As the designer, it was good design to limit continuous dimming to areas where automatic reductions in light level would be distracting, such as classrooms, meeting rooms and office spaces. Corridors, library stack areas and lobbies could be step dimmed as occupants generally pass through these areas and are not focusing on a task for long periods of time.

Open offices pose a different challenge. In these spaces, individuals are often working under similar conditions. However, everyone has his own light level and temperature preferences. These spaces often span an area of up to 5,000 square feet and are controlled universally throughout the space.

One method to provide individual light level control is to provide task lighting at each space. Alternatively, individual fixture lighting controls allow for each inhabitant of the space to control the fixture directly above their workspace.

Figure 4: It’s important to understand how a facility manager may operate a system. If that individual is overseeing facilities for an entire school system, they may not have the capacity to manage a complex lighting system. Courtesy: Dewberry

Figure 4: It’s important to understand how a facility manager may operate a system. If that individual is overseeing facilities for an entire school system, they may not have the capacity to manage a complex lighting system. Courtesy: Dewberry

Benefits to this control solution include:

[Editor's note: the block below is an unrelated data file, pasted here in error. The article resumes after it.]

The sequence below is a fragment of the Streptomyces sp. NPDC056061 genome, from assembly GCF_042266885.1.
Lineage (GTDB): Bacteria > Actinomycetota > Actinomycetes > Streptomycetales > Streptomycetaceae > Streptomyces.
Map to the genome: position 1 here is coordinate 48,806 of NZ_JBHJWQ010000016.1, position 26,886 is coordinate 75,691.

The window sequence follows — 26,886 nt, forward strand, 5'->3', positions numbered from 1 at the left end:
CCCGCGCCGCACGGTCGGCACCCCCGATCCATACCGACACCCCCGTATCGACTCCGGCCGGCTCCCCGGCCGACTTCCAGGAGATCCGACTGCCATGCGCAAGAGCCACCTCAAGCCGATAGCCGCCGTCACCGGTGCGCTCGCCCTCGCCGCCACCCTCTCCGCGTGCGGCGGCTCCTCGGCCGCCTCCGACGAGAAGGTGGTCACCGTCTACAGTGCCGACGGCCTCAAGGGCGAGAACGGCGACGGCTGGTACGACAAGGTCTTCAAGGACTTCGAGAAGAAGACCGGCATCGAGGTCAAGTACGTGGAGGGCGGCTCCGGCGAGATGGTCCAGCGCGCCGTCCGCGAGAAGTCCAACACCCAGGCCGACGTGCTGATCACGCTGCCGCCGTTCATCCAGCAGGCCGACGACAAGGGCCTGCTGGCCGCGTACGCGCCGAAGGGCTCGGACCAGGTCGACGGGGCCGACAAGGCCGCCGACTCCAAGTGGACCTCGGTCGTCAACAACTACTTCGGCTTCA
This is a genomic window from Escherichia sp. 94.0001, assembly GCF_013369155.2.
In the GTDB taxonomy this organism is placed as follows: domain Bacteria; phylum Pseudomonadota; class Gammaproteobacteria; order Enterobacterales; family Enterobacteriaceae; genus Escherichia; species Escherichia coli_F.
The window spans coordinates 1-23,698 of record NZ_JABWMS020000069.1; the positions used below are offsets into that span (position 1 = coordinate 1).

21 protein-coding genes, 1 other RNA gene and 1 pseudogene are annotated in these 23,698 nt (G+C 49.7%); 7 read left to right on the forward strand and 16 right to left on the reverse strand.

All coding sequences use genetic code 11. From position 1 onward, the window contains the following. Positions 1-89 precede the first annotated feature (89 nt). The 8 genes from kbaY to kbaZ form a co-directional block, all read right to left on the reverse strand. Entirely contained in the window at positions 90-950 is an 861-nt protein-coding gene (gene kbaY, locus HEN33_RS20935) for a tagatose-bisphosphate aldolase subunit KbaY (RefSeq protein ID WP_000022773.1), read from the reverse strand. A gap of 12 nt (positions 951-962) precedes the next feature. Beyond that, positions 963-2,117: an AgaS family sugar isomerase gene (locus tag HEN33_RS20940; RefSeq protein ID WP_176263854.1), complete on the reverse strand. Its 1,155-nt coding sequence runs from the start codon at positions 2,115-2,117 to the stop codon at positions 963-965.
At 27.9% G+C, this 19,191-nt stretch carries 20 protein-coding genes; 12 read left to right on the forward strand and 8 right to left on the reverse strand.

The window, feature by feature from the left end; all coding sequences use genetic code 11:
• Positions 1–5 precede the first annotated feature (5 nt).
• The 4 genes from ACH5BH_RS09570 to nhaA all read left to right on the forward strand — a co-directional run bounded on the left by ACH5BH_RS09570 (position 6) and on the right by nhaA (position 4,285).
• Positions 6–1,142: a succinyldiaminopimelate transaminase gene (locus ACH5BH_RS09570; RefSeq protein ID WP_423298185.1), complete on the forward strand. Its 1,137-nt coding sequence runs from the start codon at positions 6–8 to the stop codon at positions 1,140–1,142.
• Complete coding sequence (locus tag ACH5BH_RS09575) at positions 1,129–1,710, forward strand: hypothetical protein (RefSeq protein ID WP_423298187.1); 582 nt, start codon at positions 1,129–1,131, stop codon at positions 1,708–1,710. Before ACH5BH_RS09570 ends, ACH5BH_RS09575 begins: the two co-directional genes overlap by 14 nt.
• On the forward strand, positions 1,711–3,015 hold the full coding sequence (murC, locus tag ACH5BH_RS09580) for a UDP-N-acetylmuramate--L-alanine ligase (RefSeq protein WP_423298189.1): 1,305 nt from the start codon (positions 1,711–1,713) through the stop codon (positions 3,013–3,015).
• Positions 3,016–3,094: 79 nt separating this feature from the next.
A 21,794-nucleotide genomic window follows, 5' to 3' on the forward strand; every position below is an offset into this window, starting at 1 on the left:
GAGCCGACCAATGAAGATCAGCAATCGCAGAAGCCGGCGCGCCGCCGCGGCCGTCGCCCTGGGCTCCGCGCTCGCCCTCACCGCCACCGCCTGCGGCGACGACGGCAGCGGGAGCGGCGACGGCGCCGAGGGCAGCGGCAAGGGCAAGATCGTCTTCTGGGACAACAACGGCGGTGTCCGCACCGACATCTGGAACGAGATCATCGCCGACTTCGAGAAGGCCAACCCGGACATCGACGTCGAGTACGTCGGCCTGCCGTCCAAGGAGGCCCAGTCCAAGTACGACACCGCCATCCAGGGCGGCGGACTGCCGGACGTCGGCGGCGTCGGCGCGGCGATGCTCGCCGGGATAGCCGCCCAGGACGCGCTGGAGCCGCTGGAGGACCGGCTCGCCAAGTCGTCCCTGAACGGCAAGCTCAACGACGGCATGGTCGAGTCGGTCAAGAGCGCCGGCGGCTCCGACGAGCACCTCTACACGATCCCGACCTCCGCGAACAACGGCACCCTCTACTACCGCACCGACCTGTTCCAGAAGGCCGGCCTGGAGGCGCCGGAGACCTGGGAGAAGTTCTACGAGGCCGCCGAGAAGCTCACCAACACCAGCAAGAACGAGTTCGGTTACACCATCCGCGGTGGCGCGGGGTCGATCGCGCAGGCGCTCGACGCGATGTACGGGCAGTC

• Eliminating the need for task lighting in addition to general ambient lighting.

  • Providing flexibility for future furniture layouts.

  • Providing the ability to add enclosed spaces in the future with little to no rewiring of the existing lighting, rather, reprogramming of the system.

  • Minimizing the lighting required to be operating during building “closed” hours when employees are working after hours. Lighting near the worker can remain on, while the rest of the open office space can be shut off or reduced to minimal light output levels for energy savings.

As an evolving technology, smart lighting control systems regularly become increasingly flexible with fewer installation effort and more features. BAS integration will likely become a main component in energy use reduction and decarbonization of the built environment. It will be incumbent on the designers of these systems to make sure they are in line with the desires and capabilities of building owners and managers.

Additionally, the controls need to align with the needs of the end users. If the designer provides an overly complex system, it likely won’t be used as intended and the desired energy savings will not be achieved.

Author Bio: Michael McTavish is a senior associate and assistant department manager for Dewberry’s Midwest MEP group. He has more than 16 years of experience and has worked on projects for state/local, federal and commercial clients across the nation.